People stand in front of the Berlin State Office for Immigration. Photo: picture alliance/dpa | Britta Pedersen

The points will be awarded based on factors like qualifications, German language proficiency, age, and connection to Germany. To enter the country with the Chancenkarte, migrants must score at least six out of a maximum of 10 points.

The plans are to lower the minimum requirements for German language skills – the level you need to be eligible to apply for the card – from A2 to A1 level. Having B2 level English is another possible route. 

Another new addition to the law is that the card can be extended for up to two years if the applicants can present an employment contract for qualified employment and the Federal Employment Agency agrees.

If all goes to plan, this visa will be available in the first half of 2024. 

Fewer obstacles in general for non-EU workers

Skilled workers will have the opportunity to start work in Germany even while their qualifications are being certified, not only in their chosen profession but also in other similar occupations. 

Moreover, the reform allows skilled workers to obtain a permanent settlement permit (Niederlassungserlaubnis) after three years instead of the previous requirement of four years.

Under the new legislation, skilled workers will be able to come to Germany with two years of professional experience and two years of educational experience. Previously, a professional qualification in a specific field was required to obtain a working visa before entering the country.

The Residence Act will also be changed. Up to now, it has stipulated that entry into Germany must always be made with a visa for a specific purpose. This means, for example, that someone who has entered Germany on a tourist visa and is offered a job in Germany at short notice must first leave the country and apply for a new, purpose-specific visa.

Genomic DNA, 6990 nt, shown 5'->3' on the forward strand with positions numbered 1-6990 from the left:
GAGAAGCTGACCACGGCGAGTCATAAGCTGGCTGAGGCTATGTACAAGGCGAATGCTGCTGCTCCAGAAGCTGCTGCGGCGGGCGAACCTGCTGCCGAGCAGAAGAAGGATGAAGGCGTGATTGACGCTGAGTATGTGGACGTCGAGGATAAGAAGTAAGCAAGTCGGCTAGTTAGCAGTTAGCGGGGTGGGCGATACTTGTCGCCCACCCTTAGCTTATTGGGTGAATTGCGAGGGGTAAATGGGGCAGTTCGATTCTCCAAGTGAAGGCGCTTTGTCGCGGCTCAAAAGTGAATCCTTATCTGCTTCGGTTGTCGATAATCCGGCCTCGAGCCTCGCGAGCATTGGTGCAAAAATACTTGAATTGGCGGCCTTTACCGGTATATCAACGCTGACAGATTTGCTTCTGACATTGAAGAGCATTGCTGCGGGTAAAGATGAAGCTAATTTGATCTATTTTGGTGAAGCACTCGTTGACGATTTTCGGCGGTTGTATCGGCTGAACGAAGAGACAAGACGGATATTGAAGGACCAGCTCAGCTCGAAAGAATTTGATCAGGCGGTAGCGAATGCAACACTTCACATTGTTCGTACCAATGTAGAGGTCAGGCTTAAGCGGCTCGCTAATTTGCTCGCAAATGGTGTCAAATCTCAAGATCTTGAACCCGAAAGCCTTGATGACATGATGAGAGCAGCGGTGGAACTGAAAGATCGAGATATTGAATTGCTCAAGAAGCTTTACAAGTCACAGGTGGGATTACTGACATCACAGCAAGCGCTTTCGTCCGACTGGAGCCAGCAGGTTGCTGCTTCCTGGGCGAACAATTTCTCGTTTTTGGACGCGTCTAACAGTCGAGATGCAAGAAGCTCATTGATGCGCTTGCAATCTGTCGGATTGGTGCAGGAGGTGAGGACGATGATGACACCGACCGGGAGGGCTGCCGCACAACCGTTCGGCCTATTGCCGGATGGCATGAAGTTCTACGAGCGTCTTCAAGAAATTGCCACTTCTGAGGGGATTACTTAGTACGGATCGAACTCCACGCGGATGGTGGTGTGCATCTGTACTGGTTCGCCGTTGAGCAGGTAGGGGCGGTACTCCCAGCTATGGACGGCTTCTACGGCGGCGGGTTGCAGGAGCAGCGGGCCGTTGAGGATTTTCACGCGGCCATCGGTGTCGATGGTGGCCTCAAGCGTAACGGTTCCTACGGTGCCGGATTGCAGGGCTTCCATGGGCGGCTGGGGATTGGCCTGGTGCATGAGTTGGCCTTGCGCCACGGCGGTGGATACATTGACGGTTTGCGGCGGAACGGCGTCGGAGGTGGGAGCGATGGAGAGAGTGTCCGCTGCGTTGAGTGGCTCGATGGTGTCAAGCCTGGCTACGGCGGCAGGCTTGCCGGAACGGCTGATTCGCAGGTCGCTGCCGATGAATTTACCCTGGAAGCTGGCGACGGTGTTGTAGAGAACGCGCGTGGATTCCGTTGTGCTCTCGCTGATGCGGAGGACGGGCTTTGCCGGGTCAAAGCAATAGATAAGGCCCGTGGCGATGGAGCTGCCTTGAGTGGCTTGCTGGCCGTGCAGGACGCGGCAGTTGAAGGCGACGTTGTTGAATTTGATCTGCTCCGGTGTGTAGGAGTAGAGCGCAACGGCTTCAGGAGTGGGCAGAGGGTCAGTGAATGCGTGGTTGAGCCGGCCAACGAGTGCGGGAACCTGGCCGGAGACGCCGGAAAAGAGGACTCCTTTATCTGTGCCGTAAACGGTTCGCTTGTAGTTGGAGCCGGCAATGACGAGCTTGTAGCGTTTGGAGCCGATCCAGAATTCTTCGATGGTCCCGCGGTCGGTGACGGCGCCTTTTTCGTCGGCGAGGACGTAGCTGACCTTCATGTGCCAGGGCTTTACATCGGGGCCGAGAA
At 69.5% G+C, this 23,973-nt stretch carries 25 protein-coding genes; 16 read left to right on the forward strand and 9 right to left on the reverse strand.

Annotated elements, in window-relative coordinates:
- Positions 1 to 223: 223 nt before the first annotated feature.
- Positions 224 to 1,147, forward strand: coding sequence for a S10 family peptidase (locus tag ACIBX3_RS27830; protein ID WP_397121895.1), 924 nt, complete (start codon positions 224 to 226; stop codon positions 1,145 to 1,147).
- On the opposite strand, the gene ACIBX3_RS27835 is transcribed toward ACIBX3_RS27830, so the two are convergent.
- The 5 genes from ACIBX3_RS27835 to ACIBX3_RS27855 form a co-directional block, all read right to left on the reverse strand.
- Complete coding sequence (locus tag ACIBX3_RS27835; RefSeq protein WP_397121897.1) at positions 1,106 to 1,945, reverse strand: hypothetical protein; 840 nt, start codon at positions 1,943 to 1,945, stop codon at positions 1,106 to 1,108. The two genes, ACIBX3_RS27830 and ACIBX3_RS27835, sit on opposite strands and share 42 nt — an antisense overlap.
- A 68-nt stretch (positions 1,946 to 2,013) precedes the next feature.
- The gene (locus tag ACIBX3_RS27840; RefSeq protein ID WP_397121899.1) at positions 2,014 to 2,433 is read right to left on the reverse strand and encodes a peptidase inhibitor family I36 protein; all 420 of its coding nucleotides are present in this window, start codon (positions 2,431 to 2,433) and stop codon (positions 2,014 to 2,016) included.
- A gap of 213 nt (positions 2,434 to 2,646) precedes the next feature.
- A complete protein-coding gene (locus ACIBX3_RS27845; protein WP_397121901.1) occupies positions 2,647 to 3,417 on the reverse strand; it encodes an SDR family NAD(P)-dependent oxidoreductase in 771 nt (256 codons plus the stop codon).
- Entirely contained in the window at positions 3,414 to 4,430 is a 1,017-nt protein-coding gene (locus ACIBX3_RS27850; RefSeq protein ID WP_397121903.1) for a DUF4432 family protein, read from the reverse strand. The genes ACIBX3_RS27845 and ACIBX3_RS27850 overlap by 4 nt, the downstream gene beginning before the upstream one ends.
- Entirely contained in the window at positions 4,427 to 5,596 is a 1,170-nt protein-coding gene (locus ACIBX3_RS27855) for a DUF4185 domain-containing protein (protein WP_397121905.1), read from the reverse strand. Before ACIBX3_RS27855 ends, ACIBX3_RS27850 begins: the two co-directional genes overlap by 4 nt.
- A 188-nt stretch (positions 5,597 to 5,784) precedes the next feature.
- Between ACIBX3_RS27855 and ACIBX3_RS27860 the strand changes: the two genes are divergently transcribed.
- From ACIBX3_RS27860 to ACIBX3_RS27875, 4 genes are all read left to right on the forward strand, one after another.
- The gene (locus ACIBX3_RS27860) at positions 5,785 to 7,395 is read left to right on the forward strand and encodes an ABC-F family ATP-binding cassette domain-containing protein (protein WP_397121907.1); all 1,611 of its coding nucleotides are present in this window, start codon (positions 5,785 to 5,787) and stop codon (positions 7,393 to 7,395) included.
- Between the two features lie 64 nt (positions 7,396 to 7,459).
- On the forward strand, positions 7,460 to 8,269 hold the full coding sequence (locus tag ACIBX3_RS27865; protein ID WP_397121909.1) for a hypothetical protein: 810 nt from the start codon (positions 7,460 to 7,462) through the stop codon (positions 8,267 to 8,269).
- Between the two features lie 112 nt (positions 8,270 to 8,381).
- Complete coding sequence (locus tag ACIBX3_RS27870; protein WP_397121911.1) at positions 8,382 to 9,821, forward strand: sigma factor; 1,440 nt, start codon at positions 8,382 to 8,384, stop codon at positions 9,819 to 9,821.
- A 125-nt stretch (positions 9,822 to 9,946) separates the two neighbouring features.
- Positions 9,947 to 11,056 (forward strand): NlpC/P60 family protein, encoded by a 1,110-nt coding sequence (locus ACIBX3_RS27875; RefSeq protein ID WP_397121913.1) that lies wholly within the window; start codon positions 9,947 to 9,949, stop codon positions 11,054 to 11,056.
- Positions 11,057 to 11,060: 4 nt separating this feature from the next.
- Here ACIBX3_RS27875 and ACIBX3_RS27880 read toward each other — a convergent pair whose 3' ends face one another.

In future, this will no longer be necessary, but it will be possible to change the visa accordingly during the stay in Germany.

Family reunification is to be extended

As we mentioned, the possibilities for family reunification will be expanded under the reform.

That means it not just someone’s spouse and children who will be able to join them in Germany in future, but also parents and parents-in-law.

Job opportunities for asylum seekers

Under the changes, asylum seekers whose procedures are already underway will have the opportunity to start vocational training or take up a job.

However, this “lane change” will only be possible retroactively and not for new asylum seekers, so as not to create “false incentives” for migration, the government says. The cut-off date is asylum seekers who were in Germany before March 29th 2023.

This add-on was a response to criticism from the opposition CDU/CSU and the AfD, who had accused the government factions of lowering the barriers to immigration in Germany. 

This is the second skilled worker reform in Germany in recent years

Back in 2020, Germany launched the Fachkräfteeinwanderungsgesetz or Skilled Immigration Act in a bid to attract more immigration from abroad. 

At the time, the previous coalition made up of Angela Merkel’s Christian Democrats and the Social Democrats were running the show. 

Visa procedures were eased and there was set to be targeted advertising among industries to attract talent from outside of the EU. 

However, it’s widely been viewed as not going far enough given that things have got even worse, and the current coalition government set about reforming the law as soon as they came to power in 2021. 

Member comments

  1. All this is in vain if the processing time keep rising. All major cities are way too slow to process applications and renewals

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For members


How much do you need to earn to qualify for citizenship in Germany?

Applicants for German citizenship need to be able to support themselves financially, but it's often unclear what that means in practice. Here's how to work out if your income is high enough for citizenship.

How much do you need to earn to qualify for citizenship in Germany?

Out of the requirements for qualifying for a German passport, supporting yourself financially is one of the most important – and one of the most confusing.

Many foreigners assume that the authorities have a magic number in mind and will often worry about whether their income is above or below this threshold.

In reality, though, the law is much more flexible. In section 10 of the nationality law, it states that applicants must show that they “can support themselves and their dependent family members without claiming benefits under the Second or Twelfth Book of the Social Code.”

In other words, that your income is healthy enough to not rely on the state for things like long-term unemployment benefits.

According to Fabian Graske, an immigration lawyer at Migrando, around €1,500 gross per month for a single person is usually considered enough to live on.